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can i charge a car battery with a simple home transformer

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i have a 12v car battery

can i charge it with a device
AC input
220v
0.2-0.5 A
60/50 hz

dc output
12 v
1.25A
and i would pore a distilled water .

its a transformer for my scanner
is it possible?
 
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ok,
can i split one AC current source into 6 ones
and connect these transformers to each split
output of each one:
A. 6v 1A
B. 19v 0.8A
C. 12v 1.25A
D. 12v 1.5A
E. 12v 0.5A
f. 12v 0.1A

can i some how connect the pairs of the output wires from each transformer to sum their amperes
to make one pair of wires wich carries 5 or more amp
??
 
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Thunderchild

New Member
wo wo wo, your not even making sense, just get the appropriate sized transformer, which is best found in the form of a prebuilt battery charger, unless you happen to come accross one out of an old unit
 

tcmtech

Banned
Most Helpful Member
Many of the small power packs with 12 volt ratings are transformer type. They may be rated at 12 volts but often have a 16 -20 volt open circuit outputs. They do make fair trickle/float chargers and maintainers but they cant cut it if trying to charge a low or dead car battery simply because they will burn up long before the battery ever gets any usable charge built up.

Like thunderchild said you need the right voltage and a bit more current available to charge car battery.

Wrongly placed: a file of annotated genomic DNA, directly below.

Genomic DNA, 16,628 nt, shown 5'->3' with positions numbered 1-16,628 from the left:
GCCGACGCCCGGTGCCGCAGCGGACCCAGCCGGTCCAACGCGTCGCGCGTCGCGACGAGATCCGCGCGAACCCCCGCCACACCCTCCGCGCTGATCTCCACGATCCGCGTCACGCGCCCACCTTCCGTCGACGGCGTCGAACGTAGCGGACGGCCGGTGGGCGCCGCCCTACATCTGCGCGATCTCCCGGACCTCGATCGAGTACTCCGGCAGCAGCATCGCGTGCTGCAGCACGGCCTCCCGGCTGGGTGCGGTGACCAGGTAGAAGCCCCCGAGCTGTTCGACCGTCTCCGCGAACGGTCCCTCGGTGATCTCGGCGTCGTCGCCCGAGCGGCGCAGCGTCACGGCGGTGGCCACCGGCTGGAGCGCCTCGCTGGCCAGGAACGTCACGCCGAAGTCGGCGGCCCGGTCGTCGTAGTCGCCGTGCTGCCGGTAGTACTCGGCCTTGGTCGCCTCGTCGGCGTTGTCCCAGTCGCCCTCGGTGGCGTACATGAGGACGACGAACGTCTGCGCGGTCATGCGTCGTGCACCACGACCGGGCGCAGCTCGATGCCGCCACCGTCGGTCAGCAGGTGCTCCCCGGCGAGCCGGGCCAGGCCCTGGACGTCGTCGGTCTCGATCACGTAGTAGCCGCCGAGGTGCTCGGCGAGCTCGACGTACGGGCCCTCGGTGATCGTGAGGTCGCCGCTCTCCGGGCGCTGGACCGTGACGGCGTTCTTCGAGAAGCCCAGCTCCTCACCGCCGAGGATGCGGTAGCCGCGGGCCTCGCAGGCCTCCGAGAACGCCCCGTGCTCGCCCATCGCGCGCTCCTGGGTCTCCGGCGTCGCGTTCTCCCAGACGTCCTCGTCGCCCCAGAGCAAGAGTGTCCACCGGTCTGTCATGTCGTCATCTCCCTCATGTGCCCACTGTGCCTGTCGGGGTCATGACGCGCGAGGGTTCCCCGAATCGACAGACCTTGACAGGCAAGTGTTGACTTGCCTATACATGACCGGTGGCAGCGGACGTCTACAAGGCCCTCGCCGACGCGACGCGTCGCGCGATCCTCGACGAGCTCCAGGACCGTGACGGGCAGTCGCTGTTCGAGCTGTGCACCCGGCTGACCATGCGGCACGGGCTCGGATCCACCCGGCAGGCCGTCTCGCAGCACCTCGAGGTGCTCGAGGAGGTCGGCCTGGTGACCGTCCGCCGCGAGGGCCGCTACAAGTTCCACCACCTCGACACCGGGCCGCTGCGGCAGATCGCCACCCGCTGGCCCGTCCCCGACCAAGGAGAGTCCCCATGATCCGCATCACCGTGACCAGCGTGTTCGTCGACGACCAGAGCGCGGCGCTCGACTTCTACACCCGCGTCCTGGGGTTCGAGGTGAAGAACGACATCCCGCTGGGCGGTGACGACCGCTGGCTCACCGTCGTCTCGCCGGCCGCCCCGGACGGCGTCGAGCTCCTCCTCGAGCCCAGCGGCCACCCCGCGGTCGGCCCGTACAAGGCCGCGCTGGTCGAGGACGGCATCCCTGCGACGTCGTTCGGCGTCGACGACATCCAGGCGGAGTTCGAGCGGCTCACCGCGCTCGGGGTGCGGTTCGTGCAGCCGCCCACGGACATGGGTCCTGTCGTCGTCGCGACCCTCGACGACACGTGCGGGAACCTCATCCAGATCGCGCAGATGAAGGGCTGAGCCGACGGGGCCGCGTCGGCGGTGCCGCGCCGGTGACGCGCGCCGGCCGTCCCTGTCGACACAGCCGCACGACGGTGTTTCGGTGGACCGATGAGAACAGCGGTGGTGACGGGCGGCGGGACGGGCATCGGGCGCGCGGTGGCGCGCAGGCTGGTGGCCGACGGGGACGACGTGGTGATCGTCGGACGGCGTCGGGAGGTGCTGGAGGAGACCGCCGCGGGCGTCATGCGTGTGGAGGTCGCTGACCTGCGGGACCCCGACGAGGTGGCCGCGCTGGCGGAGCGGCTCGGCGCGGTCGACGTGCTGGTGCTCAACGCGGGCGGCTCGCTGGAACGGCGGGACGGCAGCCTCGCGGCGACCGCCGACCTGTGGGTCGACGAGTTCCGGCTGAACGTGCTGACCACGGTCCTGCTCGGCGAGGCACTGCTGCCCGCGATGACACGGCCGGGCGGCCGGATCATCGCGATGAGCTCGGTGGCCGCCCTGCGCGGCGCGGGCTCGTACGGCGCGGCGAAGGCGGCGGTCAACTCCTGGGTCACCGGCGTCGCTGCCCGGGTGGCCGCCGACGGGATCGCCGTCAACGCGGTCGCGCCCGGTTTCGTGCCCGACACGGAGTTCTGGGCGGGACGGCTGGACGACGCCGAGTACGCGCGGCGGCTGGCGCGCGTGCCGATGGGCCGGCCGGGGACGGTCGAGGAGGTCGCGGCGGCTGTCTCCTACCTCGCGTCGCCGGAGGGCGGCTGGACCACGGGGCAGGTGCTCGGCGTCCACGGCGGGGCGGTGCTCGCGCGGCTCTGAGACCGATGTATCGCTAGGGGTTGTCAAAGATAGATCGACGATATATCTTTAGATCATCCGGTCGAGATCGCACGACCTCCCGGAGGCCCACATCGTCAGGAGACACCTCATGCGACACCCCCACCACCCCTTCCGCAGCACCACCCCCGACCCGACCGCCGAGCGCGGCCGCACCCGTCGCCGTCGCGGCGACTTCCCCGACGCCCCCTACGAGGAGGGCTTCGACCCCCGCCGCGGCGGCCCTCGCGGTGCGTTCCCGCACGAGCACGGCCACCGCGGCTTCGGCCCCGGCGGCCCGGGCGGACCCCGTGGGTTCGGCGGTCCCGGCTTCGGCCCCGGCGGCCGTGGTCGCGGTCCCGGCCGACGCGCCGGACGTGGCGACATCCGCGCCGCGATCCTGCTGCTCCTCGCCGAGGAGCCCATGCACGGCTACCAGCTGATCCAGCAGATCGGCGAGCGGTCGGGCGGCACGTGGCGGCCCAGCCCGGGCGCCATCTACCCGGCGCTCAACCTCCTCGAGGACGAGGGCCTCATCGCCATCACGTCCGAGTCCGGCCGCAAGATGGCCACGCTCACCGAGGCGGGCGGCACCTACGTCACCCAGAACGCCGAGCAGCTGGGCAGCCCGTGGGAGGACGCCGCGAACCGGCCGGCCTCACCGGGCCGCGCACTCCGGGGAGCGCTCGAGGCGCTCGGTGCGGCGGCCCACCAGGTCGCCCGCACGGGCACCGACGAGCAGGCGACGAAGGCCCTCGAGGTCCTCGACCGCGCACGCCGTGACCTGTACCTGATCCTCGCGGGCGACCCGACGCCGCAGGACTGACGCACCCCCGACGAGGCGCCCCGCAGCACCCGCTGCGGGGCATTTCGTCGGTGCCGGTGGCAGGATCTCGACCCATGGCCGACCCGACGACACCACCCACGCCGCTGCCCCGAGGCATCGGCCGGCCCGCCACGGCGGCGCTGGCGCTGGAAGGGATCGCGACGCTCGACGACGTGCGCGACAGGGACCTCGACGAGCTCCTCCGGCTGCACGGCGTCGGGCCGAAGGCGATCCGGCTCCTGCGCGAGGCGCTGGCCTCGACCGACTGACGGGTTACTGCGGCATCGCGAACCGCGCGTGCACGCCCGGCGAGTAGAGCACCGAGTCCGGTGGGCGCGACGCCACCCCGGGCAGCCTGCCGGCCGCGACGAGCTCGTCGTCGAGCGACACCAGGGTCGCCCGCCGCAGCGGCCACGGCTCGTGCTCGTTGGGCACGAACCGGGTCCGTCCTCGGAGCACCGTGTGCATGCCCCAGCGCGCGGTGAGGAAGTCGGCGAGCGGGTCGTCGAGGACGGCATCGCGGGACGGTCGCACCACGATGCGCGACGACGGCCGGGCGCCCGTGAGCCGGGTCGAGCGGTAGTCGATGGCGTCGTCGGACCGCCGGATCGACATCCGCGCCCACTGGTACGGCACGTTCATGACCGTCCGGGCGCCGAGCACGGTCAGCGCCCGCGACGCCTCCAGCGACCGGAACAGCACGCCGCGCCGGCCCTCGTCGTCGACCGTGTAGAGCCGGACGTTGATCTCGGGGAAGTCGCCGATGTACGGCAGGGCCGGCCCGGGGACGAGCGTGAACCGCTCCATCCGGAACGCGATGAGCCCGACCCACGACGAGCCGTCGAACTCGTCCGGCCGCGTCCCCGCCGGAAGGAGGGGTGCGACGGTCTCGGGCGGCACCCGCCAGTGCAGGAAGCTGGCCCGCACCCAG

The right type of power packs may be able to do it but it could take a week and still the battery may never reach the fully charged level anyway.
 

Thunderchild

New Member
the problem with the power packs is they are not desinged for this purpose and so the only thing regulating the current is the internal resistance of the battery and power pack, might not be enough to stop your house buring down !
 

giftiger_wunsch

New Member
Just out of interest, is the "at least 5A" strictly necessary for some reason, or will it just ensure that the battery is charged to a reasonable level before the natural end of your life? :D

I was told before that 1/10 of the battery's capacity is usually a suitable current to trickle-charge at (though that may specifically apply to NiMH batteries, which is what I was using, I don't know), but that the current could be reduced, it'd just cause slower charging.

Is there a minimum current for charging a car battery? Other than the leakage current of the battery of course :D
 

bountyhunter

Well-Known Member